A few months later, the Finns blotted their copybook when they entered the war on Germany’s side, and suddenly the USSR was an Ally. At which point, Toscanini was heard performing Soviet composers. After the war, however, the Finns distinguished themselves again by being the only East European country to resist Communist tyranny. In 1948, the Communist Ministers of the Interior in Czechoslovakia and in Finland both tried to overthrow the coalition governments to which they belonged; the Czech one managed it, the Finn was arrested – and the Soviets did nothing (they probably still remembered those Finnish soldiers on their skis). And in 1952 we hear Toscanini deliver his heroic account of Finlandia – and we also find that he has not only come to dislike the Leningrad Symphony, but that he actually could not remember performing it. The picture is clear. I imagine that Toscanini would have said the same as his great contemporary Churchill: “I have only one purpose, the destruction of Hitler, and my life is much simplified thereby. If Hitler invaded Hell I would make at least a favourable reference to the Devil in the House of Commons.” But neither Churchill nor Toscanini forgot that, in the long run, the Devil is the Devil.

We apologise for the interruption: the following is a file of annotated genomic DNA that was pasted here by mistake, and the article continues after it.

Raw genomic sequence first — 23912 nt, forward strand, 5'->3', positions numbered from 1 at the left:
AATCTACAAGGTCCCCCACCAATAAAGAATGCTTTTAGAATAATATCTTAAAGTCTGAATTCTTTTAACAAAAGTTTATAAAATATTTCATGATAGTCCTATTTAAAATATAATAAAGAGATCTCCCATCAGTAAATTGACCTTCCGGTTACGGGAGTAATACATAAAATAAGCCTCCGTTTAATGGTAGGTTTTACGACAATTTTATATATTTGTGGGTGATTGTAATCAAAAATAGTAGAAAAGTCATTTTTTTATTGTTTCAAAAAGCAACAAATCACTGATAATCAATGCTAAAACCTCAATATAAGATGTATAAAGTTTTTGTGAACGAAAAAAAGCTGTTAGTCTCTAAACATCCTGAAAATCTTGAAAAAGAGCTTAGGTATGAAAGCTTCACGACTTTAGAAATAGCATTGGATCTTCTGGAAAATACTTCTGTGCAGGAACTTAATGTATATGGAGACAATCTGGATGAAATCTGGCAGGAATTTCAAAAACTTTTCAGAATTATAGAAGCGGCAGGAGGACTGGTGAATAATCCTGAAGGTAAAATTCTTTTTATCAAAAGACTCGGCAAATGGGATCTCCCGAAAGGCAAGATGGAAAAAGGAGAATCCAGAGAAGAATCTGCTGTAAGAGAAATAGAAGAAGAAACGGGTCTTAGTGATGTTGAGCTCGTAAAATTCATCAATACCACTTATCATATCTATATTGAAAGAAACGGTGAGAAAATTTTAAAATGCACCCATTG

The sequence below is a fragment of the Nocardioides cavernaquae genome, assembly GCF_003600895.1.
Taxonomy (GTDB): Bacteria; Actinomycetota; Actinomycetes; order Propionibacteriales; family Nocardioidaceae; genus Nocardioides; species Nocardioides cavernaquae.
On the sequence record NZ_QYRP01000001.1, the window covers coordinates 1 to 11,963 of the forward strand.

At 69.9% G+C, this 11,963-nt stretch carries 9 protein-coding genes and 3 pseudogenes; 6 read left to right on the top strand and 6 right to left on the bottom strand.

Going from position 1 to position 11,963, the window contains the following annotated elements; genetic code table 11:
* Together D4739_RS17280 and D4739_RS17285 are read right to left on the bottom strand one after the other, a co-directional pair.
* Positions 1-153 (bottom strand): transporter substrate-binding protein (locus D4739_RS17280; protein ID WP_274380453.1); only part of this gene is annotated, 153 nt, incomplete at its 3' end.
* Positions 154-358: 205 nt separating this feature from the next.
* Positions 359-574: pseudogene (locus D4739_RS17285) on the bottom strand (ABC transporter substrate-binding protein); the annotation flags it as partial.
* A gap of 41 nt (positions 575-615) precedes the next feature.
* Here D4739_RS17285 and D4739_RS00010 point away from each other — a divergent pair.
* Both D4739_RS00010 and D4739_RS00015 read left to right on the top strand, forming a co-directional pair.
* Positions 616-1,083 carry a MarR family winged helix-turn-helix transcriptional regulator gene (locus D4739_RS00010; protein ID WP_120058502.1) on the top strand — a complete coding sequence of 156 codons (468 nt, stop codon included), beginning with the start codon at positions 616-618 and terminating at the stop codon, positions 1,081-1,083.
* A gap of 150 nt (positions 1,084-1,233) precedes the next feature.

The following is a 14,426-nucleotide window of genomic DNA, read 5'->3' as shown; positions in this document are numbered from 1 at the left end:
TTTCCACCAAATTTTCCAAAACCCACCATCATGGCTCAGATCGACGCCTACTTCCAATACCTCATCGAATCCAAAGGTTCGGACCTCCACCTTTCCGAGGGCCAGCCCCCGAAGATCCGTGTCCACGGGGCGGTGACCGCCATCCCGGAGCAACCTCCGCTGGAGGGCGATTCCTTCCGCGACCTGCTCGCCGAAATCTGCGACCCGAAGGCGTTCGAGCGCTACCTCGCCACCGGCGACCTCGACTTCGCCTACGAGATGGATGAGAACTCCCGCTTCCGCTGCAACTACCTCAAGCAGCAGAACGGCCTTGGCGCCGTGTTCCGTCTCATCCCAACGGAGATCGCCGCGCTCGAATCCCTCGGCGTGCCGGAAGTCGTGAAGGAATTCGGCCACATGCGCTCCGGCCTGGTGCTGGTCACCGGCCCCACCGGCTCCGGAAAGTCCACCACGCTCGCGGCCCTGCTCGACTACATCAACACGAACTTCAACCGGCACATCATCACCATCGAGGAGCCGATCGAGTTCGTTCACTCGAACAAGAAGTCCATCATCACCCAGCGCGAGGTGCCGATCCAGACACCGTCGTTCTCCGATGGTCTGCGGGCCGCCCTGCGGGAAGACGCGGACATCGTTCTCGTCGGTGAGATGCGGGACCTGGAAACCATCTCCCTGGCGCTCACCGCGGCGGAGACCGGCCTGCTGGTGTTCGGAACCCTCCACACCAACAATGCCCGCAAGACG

• For some reason, something like a whole line has fallen out of this long post. “…the old man, who had never conducted [Sibelius, and rarely touched living composers, conducted] an all-Sibelius concert…”

    • Fascinating Fabio. I would note that the Finns in their Continuation War limited themselves to taking back the land stolen from them by the Soviet Union. When the Nazis asked the Finns to turn over their Jews to them, Mannerheim responded that the Finnish Army would protect all Finnish Jews even if it meant war with their German allies.

      • Like Monsignor Tiso in Slovakia. On the other hand, according to German diplomatic correspondence, the Finns consented to the German plan for the destruction of Leningrad, which entailed the murder of millions of civilians. Not all Hitler’s allies were as monstrous as he was, but you cannot touch pitch without being stained.

      • Finland would have had precious little to say about the fate of Leningrad in any case Fabio, when two powers like Nazi Germany and the Soviet Union decided to wage a war of extermination against each other. I have zero sympathy for either Germany or Soviet Union in that situation and a great deal of sympathy for Finland, a small nation next door to two world powers that decided to engage in mass insanity simultaneously.

  3. What a tangled web of history. Fascinating.